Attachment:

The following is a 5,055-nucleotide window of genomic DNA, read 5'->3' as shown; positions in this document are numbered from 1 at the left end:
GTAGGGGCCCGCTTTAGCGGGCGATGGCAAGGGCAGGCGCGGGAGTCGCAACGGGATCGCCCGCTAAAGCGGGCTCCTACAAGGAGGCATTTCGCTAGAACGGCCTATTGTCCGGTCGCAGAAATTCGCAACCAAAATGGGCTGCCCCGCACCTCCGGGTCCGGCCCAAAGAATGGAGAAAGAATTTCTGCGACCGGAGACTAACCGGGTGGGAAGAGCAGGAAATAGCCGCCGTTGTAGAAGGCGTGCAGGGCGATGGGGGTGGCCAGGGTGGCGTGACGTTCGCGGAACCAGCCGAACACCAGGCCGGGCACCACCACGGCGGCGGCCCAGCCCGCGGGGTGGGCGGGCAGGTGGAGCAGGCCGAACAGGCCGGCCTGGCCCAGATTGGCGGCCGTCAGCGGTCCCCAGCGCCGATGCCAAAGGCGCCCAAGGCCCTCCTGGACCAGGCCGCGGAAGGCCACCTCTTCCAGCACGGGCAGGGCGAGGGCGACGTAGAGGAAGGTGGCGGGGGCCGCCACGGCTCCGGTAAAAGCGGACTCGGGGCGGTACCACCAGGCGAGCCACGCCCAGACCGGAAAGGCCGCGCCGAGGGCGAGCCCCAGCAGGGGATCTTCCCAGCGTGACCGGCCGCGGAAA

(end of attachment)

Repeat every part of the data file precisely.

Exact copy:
The following is a 5,055-nucleotide window of genomic DNA, read 5'->3' as shown; positions in this document are numbered from 1 at the left end:
GTAGGGGCCCGCTTTAGCGGGCGATGGCAAGGGCAGGCGCGGGAGTCGCAACGGGATCGCCCGCTAAAGCGGGCTCCTACAAGGAGGCATTTCGCTAGAACGGCCTATTGTCCGGTCGCAGAAATTCGCAACCAAAATGGGCTGCCCCGCACCTCCGGGTCCGGCCCAAAGAATGGAGAAAGAATTTCTGCGACCGGAGACTAACCGGGTGGGAAGAGCAGGAAATAGCCGCCGTTGTAGAAGGCGTGCAGGGCGATGGGGGTGGCCAGGGTGGCGTGACGTTCGCGGAACCAGCCGAACACCAGGCCGGGCACCACCACGGCGGCGGCCCAGCCCGCGGGGTGGGCGGGCAGGTGGAGCAGGCCGAACAGGCCGGCCTGGCCCAGATTGGCGGCCGTCAGCGGTCCCCAGCGCCGATGCCAAAGGCGCCCAAGGCCCTCCTGGACCAGGCCGCGGAAGGCCACCTCTTCCAGCACGGGCAGGGCGAGGGCGACGTAGAGGAAGGTGGCGGGGGCCGCCACGGCTCCGGTAAAAGCGGACTCGGGGCGGTACCACCAGGCGAGCCACGCCCAGACCGGAAAGGCCGCGCCGAGGGCGAGCCCCAGCAGGGGATCTTCCCAGCGTGACCGGCCGCGGAAA